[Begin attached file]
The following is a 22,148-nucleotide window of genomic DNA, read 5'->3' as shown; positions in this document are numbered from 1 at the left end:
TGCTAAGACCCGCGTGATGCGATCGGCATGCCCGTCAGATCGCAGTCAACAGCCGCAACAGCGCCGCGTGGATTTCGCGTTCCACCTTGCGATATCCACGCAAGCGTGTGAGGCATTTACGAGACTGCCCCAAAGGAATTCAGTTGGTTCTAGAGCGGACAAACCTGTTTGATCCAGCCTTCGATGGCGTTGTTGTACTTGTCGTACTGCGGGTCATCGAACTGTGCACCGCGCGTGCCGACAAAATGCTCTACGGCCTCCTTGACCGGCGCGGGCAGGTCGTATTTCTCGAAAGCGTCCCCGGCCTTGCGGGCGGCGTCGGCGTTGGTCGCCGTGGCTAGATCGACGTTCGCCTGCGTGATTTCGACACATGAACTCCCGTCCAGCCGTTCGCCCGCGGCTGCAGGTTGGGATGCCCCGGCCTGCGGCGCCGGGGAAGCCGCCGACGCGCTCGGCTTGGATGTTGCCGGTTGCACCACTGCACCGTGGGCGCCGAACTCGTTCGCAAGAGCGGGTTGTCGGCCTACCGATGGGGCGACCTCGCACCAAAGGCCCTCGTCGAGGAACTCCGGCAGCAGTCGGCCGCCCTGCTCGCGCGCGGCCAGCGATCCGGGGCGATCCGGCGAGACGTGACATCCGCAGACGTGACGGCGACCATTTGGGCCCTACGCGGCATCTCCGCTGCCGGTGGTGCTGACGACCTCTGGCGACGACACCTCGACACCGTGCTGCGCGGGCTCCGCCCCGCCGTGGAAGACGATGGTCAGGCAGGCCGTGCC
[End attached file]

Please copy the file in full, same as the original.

The following is a 22,148-nucleotide window of genomic DNA, read 5'->3' as shown; positions in this document are numbered from 1 at the left end:
TGCTAAGACCCGCGTGATGCGATCGGCATGCCCGTCAGATCGCAGTCAACAGCCGCAACAGCGCCGCGTGGATTTCGCGTTCCACCTTGCGATATCCACGCAAGCGTGTGAGGCATTTACGAGACTGCCCCAAAGGAATTCAGTTGGTTCTAGAGCGGACAAACCTGTTTGATCCAGCCTTCGATGGCGTTGTTGTACTTGTCGTACTGCGGGTCATCGAACTGTGCACCGCGCGTGCCGACAAAATGCTCTACGGCCTCCTTGACCGGCGCGGGCAGGTCGTATTTCTCGAAAGCGTCCCCGGCCTTGCGGGCGGCGTCGGCGTTGGTCGCCGTGGCTAGATCGACGTTCGCCTGCGTGATTTCGACACATGAACTCCCGTCCAGCCGTTCGCCCGCGGCTGCAGGTTGGGATGCCCCGGCCTGCGGCGCCGGGGAAGCCGCCGACGCGCTCGGCTTGGATGTTGCCGGTTGCACCACTGCACCGTGGGCGCCGAACTCGTTCGCAAGAGCGGGTTGTCGGCCTACCGATGGGGCGACCTCGCACCAAAGGCCCTCGTCGAGGAACTCCGGCAGCAGTCGGCCGCCCTGCTCGCGCGCGGCCAGCGATCCGGGGCGATCCGGCGAGACGTGACATCCGCAGACGTGACGGCGACCATTTGGGCCCTACGCGGCATCTCCGCTGCCGGTGGTGCTGACGACCTCTGGCGACGACACCTCGACACCGTGCTGCGCGGGCTCCGCCCCGCCGTGGAAGACGATGGTCAGGCAGGCCGTGCC